How to make the most of leftover FSA dollars


An FSA, or “Flexible Spending Arrangement,” is an employer-offered benefit that allows you to set aside pre-tax money from your paycheck for health care costs for the coming year.

Being able to use pre-tax dollars to pay for medical expenses sounds like a no brainer, but FSA plans come with one major caveat: the funds in an FSA are “use it or lose it,” meaning any unused funds in your account at year’s end can’t be used in the coming year.

If you over-invested in last year’s FSA, don’t fret yet.  According to Consumer Reports, some companies’ FSA plans have a hard deadline of December 31 for using FSA dollars.  However, other companies allow an additional two-and-a-half-month grace period to empty your account or let you carry up to $500 over into the next year.

According to Nerd Wallet, your FSA likely has one of these options for spending excess money, but it won’t have both – that’s not allowed under IRS rules.  So if you didn’t spend all you allotted last year, an important first step is to check with your company’s HR department to see which – if either – of these options is available to you.  If your company adheres to a December 31 deadline, unfortunately, you’re out of luck. If your company offers a rollover option, you have all of 2020 to use those funds (up to $500, that is).

But if your company offers a two-and-a-half month grace period, that means you have until around March 15.  If you don’t have any planned major medical expenses coming up, you need to think about how to use that money before it disappears.



Most people think of an FSA as a way to pay for doctor’s visits, deductibles, and monthly prescriptions.  While an FSA is a great way to save on those traditional medical expenses, there is a long and sometimes surprising list of other items and services that are FSA-eligible.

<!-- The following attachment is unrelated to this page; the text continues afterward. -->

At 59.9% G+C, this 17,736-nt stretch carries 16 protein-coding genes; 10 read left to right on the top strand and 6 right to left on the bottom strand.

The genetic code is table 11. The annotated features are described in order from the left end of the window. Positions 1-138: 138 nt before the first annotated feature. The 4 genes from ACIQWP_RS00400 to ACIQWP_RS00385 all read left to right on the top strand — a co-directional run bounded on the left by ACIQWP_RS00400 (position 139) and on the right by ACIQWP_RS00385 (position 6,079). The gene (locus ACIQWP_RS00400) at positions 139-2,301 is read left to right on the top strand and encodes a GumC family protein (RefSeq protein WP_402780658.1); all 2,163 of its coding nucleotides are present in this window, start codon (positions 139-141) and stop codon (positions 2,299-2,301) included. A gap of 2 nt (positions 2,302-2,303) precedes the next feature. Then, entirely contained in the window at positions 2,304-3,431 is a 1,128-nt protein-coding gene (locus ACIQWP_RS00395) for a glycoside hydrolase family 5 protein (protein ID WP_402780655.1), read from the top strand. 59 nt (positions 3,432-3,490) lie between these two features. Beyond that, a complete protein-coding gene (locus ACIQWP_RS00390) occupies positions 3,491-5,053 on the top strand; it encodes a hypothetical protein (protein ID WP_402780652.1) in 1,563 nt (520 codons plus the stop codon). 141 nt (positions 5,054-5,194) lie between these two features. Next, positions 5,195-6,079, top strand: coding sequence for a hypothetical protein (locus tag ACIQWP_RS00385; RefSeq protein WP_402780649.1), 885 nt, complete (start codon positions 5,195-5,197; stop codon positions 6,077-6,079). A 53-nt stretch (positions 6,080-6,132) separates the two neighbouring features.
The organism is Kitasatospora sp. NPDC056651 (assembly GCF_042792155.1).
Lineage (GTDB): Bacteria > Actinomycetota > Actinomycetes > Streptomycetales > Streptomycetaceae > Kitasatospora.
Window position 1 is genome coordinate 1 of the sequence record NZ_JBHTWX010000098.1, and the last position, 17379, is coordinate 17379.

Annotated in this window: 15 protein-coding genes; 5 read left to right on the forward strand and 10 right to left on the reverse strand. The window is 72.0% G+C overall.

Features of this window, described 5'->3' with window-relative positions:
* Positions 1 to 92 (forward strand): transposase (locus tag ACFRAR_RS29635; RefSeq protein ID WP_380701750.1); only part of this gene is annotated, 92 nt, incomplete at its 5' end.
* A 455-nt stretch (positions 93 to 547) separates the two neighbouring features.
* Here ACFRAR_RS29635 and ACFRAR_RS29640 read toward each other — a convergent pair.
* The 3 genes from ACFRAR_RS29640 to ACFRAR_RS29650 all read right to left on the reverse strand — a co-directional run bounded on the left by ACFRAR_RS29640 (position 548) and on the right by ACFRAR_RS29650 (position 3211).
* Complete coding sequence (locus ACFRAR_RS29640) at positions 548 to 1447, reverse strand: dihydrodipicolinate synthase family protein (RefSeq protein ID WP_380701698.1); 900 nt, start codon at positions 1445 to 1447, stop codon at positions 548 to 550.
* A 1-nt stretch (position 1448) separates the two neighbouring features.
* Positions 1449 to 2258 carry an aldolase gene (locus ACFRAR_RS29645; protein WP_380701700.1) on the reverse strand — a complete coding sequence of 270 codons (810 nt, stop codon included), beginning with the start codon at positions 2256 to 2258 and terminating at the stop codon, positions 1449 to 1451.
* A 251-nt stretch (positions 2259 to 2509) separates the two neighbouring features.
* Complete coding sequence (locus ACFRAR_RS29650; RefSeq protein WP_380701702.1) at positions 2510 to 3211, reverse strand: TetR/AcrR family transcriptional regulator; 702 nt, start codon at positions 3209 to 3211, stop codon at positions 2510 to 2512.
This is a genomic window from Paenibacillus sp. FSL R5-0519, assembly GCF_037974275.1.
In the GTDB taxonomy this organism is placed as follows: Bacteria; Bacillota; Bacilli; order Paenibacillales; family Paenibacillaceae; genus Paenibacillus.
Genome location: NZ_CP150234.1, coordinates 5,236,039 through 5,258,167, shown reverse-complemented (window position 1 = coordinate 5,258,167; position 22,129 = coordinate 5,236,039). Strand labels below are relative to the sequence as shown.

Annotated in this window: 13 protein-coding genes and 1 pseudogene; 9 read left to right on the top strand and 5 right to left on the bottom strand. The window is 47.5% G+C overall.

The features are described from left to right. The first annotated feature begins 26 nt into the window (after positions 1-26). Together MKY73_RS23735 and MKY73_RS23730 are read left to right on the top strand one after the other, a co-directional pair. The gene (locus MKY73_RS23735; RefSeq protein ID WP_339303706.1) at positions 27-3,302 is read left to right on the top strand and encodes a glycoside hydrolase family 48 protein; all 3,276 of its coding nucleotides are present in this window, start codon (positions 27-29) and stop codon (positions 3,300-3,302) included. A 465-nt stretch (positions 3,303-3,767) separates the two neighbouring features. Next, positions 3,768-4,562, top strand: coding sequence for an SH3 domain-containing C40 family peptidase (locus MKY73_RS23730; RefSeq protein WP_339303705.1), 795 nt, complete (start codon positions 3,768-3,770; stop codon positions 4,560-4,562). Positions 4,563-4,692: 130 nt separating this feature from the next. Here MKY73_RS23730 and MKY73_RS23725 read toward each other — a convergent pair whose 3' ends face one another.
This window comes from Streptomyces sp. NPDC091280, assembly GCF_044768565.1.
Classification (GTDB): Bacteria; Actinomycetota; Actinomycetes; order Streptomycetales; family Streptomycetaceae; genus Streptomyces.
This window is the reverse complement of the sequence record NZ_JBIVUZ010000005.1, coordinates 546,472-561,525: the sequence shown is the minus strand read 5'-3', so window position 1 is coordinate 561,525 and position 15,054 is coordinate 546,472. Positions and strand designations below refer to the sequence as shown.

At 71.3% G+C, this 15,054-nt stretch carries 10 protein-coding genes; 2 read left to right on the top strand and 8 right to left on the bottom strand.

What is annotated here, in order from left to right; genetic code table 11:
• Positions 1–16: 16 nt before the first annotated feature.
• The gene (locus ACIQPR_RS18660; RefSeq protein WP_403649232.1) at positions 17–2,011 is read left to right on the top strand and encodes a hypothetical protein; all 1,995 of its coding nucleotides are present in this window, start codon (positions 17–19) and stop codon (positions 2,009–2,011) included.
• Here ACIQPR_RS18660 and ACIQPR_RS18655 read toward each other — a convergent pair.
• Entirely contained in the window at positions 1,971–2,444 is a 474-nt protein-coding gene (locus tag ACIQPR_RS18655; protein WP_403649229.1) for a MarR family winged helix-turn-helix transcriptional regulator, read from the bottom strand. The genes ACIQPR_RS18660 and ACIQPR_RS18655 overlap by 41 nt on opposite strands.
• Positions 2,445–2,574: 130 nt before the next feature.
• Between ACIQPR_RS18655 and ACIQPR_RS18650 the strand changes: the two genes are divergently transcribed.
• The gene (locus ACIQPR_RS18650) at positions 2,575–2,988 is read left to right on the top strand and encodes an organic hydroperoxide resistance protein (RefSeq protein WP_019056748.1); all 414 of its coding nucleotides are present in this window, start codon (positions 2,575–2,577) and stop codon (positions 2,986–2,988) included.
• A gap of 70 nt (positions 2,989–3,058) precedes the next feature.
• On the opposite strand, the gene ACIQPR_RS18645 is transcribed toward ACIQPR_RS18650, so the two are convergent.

“Medical spending” includes expenses for hearing, vision, and dental health.  Even if you don’t have dental or vision insurance, you can use your FSA dollars to pay for an eye exam or teeth cleaning.  Eyeglasses and contact lenses can typically be purchased with FSA money. Even hearing aids, which are not necessarily covered by insurance, might be FSA-eligible.

Consumer devices meant to diagnose disease are usually approved for FSA reimbursement.  This would include, for example, a blood pressure monitor. If your doctor has recommended monitoring your blood pressure at home, consider using FSA dollars to purchase one.

Even some things you may think of as routine expenses may be FSA-eligible.  Sunscreen and band-aids, for example, can both be purchased with FSA money. Some women’s health items, like pregnancy tests, are on the list as well as a long list of baby necessities like wipes, or even a baby monitor!

To make the most of your dollars, consider visiting a site like https://fsastore.com/, marketed as “Thousands of FSA-eligible products.  Zero guesswork.” FSA Store not only makes it easy to search for and buy items with your FSA dollars; it also offers a wealth of information about making the most of your FSA: an FSA calculator that can help you estimate your health spending for the coming year, step-by-step instructions for using FSA dollars to purchase over-the-counter and prescription drugs, and even a points-based perks program redeemable for coupons to save even more.  You can use fsastore.com to search a product for eligibility, shop by category (such as “personal care” or “baby and mom”) or even shop by “lifestyle,” finding products for everyone from the “workout warrior” to the “tech-savvy healthy guru.”

The IRS maintains a list of approved medical expenses you can consult for more details: https://www.irs.gov/pub/irs-pdf/p502.pdf.  And remember, insurance plans differ from company to company, so always double-check your policy before purchasing an item or service with your FSA dollars.